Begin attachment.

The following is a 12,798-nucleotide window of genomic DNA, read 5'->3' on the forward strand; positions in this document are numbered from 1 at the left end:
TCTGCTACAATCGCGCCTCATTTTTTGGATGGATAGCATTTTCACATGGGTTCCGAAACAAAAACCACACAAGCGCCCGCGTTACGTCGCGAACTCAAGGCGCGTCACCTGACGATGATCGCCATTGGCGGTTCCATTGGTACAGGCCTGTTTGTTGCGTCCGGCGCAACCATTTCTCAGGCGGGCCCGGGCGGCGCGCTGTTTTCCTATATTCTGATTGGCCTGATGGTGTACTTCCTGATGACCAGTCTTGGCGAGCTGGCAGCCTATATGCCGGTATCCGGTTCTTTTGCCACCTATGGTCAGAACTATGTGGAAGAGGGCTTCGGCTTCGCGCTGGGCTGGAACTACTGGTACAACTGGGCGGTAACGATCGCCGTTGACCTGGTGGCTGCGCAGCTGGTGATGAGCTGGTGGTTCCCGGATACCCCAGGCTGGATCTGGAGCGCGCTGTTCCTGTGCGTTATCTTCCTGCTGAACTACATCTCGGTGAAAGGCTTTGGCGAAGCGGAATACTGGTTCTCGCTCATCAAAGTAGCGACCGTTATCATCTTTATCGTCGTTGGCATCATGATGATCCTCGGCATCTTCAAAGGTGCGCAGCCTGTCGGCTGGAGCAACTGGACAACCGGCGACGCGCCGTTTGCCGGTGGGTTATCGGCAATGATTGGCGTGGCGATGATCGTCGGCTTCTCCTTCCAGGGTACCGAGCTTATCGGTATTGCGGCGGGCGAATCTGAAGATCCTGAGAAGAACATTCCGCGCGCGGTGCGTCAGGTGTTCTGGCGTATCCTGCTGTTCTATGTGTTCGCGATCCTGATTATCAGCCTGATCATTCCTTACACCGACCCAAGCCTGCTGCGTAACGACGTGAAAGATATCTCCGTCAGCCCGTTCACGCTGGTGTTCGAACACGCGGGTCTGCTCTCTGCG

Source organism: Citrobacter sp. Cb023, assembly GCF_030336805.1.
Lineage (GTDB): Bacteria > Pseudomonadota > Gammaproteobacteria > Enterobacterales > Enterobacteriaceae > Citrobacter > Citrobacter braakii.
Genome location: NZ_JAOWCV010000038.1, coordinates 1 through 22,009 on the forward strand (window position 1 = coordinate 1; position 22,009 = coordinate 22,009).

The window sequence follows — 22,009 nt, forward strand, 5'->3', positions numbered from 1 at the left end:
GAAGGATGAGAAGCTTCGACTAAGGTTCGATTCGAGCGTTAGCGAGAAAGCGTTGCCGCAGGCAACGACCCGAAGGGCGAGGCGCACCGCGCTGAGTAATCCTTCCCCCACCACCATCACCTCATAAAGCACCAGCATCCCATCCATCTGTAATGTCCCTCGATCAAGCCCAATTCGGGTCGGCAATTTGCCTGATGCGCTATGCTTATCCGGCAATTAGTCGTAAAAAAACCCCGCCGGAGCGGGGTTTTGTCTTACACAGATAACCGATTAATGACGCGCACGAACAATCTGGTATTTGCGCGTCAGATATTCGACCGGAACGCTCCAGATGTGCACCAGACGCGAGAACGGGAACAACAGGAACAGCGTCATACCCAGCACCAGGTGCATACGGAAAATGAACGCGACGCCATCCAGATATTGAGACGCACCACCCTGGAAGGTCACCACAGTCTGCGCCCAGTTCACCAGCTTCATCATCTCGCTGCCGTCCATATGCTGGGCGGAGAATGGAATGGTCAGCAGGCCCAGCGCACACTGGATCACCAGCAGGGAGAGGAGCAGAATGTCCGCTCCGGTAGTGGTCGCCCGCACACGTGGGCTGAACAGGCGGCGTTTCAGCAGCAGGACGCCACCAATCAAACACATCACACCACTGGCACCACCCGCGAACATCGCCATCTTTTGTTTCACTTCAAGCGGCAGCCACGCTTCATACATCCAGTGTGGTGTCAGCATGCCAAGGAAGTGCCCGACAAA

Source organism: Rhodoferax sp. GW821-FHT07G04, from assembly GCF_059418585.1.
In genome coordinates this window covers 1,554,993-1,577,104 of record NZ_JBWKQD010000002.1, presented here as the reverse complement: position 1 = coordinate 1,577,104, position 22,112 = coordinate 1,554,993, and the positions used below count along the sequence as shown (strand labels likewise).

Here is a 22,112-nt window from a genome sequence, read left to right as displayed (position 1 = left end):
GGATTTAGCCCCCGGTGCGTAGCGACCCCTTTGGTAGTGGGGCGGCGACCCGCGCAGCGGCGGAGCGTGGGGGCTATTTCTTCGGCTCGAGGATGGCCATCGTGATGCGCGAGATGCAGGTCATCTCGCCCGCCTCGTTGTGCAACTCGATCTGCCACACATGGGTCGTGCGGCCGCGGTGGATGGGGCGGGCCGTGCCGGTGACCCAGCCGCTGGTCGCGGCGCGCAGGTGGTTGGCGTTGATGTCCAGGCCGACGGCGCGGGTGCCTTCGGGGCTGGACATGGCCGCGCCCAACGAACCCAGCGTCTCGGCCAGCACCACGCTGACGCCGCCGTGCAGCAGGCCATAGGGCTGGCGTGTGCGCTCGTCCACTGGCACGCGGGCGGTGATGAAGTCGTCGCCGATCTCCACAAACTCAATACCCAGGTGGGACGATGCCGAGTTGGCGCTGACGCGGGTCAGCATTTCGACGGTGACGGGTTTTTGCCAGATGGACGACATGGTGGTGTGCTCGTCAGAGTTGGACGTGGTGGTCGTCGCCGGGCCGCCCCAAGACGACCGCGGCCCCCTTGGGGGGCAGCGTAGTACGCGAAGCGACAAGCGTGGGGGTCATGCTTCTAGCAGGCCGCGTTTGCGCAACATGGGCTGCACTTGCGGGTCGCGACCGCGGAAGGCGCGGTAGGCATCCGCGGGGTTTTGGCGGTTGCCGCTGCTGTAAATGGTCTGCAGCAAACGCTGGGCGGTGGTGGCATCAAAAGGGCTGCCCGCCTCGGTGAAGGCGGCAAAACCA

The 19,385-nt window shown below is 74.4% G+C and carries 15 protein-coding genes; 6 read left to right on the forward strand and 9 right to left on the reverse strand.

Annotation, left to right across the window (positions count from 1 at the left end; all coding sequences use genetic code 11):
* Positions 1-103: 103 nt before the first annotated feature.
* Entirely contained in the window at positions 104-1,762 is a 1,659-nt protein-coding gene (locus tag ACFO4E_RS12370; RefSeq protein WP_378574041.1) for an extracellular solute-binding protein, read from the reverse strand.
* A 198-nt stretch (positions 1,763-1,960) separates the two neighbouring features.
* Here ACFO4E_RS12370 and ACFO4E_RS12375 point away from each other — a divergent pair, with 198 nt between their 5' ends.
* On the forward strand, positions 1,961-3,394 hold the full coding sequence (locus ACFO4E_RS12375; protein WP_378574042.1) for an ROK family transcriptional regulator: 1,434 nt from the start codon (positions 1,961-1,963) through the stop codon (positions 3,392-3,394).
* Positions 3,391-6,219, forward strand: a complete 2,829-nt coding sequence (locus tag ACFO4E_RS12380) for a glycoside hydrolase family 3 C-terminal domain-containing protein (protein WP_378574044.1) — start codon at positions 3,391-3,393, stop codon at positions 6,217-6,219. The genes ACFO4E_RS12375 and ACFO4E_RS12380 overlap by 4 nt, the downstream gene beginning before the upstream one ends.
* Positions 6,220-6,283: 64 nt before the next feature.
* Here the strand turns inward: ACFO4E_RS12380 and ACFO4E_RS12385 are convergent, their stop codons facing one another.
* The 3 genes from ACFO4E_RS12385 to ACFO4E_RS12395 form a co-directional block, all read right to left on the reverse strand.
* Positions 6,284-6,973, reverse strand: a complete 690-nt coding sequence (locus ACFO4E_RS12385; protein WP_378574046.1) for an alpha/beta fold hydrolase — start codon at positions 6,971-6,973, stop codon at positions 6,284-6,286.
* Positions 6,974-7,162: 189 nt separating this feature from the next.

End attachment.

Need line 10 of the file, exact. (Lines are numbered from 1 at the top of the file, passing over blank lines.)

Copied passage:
Here is a 22,112-nt window from a genome sequence, read left to right as displayed (position 1 = left end):